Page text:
Ofsted says that managers desperately need time away from daily grind to look at the bigger picture, reports Michael Shaw
This morning Carolyn Fayle will pop out for a brief swim then spend the rest of the day at home quietly making plans for her school.
Mrs Fayle, head of St Denys primary in Southampton, has been ordered by her governors to spend one Friday each month working at home.
But the 54-year-old knows she is a lucky exception.
The education watchdog Ofsted will today say that few headteachers get regular time off from the day-to-day running of schools for vital planning or strategic work.
Measures to improve the work-life balance of staff have made teachers and assistants more content but are failing to ease the burdens on many heads.
Ofsted has been examining the impact on schools of the workforce changes that have been introduced since a deal was reached in 2003 between the Government and key teachers' unions.
Inspectors found senior managers, particularly headteachers, continued to sustain a heavy workload and that some were working even harder.
Many heads in primary and special schools had taken on extra teaching or management work so their teachers could have have half a day a week to do planning preparation and assessment, which became compulsory in September.
But there had been little progress towards introducing time for the heads to step back from day-to-day tasks, such as managing behaviour.
Heads were supposed to receive dedicated headship time from September: periods when they could focus on leadership and planning. But the report said there was "considerable confusion about what it means in reality".
"Few headteachers have considered changes to their workload to take account of time that should be dedicated to leading and managing the school," it said.
"The vast majority work long hours during the week and at weekends and accept a heavy workload as part of their job."
The inspectors found most schools were starting to see how restructuring could go beyond cutting workloads and could improve the quality of education.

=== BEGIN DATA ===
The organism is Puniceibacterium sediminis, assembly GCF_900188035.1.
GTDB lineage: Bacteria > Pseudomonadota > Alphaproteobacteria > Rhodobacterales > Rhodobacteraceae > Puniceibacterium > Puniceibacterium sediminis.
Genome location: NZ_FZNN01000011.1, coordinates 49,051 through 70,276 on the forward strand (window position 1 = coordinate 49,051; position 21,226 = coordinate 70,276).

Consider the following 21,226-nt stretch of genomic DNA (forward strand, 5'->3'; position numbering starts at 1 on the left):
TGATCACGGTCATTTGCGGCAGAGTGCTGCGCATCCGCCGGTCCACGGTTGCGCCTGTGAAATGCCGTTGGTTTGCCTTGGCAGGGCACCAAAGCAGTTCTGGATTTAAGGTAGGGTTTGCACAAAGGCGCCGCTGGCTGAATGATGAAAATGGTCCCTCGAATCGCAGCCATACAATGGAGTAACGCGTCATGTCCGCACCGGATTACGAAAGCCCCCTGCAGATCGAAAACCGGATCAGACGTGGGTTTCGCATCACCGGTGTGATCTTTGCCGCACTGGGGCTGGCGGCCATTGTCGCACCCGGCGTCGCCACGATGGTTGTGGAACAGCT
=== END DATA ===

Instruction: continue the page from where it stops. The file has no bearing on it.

Measures stopping teachers from doing routine administrative tasks had freed them to focus more on teaching and learning and many were getting better at working with assistants in their classrooms.
But the inspectors also found that only a minority of schools were using funding to restructure their staffing creatively, and that the potential for technology to help had not been fully realised often because staff resisted using computers.
The report was based on visits to 78 primary, secondary and special schools between September 2004 and July this year, before the introduction of compulsory PPA.
Mick Brookes, general secretary of the National Association of Head Teachers, said the findings confirmed the union's concerns about its members' work.
"We are not just bleating when we say that the pressures on headteachers are stopping them from doing their jobs properly," he said.
Back at her home in Southampton, Mrs Fayle said she was relieved to get any time away from day-to-day management, even if it is less than half the time her teachers get for planning, preparation and assessment.
"I don't know any other heads who have this," Mrs Fayle said. "It's extremely useful to have the time to get on with the strategic work without all the interruptions and phone calls you get when you're at school.
"It's not an extended weekend - I get so much done I'm usually exhausted by the end of the day and forget to have any lunch."
The St Denys scheme is also unusual because it was suggested by the school's governors. Ofsted criticised governing bodies in its report, saying that too few took an active role in reducing staff workloads.
Leadership 27, 28, 30 Remodelling the school workforce is at www.ofsted.gov.uk